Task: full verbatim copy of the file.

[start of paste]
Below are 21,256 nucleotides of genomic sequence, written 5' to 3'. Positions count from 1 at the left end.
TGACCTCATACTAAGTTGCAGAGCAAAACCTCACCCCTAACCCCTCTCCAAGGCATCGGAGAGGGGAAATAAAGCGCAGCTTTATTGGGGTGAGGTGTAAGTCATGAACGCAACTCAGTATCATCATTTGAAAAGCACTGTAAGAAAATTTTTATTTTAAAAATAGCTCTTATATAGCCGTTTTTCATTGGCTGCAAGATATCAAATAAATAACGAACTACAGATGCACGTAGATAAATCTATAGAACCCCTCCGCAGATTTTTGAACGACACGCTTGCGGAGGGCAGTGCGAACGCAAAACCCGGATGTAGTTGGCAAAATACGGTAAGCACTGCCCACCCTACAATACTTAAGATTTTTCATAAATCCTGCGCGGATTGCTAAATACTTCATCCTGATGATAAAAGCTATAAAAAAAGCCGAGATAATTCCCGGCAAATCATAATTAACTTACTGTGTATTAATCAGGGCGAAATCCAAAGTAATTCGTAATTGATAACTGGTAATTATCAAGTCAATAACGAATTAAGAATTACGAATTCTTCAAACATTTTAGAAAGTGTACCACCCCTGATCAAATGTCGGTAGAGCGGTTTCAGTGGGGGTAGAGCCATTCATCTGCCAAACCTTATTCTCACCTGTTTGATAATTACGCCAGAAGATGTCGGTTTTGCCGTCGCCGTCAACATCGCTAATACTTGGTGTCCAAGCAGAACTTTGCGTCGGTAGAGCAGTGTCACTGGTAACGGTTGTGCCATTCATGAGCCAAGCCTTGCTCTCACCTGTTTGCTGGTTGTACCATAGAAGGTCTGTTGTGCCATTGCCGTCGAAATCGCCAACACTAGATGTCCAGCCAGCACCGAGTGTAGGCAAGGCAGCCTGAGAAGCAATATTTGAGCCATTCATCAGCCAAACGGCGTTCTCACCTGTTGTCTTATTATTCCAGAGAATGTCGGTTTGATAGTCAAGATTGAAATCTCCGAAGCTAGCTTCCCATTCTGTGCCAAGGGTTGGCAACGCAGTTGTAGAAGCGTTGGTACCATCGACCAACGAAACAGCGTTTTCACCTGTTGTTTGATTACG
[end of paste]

Below are 21,256 nucleotides of genomic sequence, written 5' to 3'. Positions count from 1 at the left end.
TGACCTCATACTAAGTTGCAGAGCAAAACCTCACCCCTAACCCCTCTCCAAGGCATCGGAGAGGGGAAATAAAGCGCAGCTTTATTGGGGTGAGGTGTAAGTCATGAACGCAACTCAGTATCATCATTTGAAAAGCACTGTAAGAAAATTTTTATTTTAAAAATAGCTCTTATATAGCCGTTTTTCATTGGCTGCAAGATATCAAATAAATAACGAACTACAGATGCACGTAGATAAATCTATAGAACCCCTCCGCAGATTTTTGAACGACACGCTTGCGGAGGGCAGTGCGAACGCAAAACCCGGATGTAGTTGGCAAAATACGGTAAGCACTGCCCACCCTACAATACTTAAGATTTTTCATAAATCCTGCGCGGATTGCTAAATACTTCATCCTGATGATAAAAGCTATAAAAAAAGCCGAGATAATTCCCGGCAAATCATAATTAACTTACTGTGTATTAATCAGGGCGAAATCCAAAGTAATTCGTAATTGATAACTGGTAATTATCAAGTCAATAACGAATTAAGAATTACGAATTCTTCAAACATTTTAGAAAGTGTACCACCCCTGATCAAATGTCGGTAGAGCGGTTTCAGTGGGGGTAGAGCCATTCATCTGCCAAACCTTATTCTCACCTGTTTGATAATTACGCCAGAAGATGTCGGTTTTGCCGTCGCCGTCAACATCGCTAATACTTGGTGTCCAAGCAGAACTTTGCGTCGGTAGAGCAGTGTCACTGGTAACGGTTGTGCCATTCATGAGCCAAGCCTTGCTCTCACCTGTTTGCTGGTTGTACCATAGAAGGTCTGTTGTGCCATTGCCGTCGAAATCGCCAACACTAGATGTCCAGCCAGCACCGAGTGTAGGCAAGGCAGCCTGAGAAGCAATATTTGAGCCATTCATCAGCCAAACGGCGTTCTCACCTGTTGTCTTATTATTCCAGAGAATGTCGGTTTGATAGTCAAGATTGAAATCTCCGAAGCTAGCTTCCCATTCTGTGCCAAGGGTTGGCAACGCAGTTGTAGAAGCGTTGGTACCATCGACCAACGAAACAGCGTTTTCACCTGTTGTTTGATTACG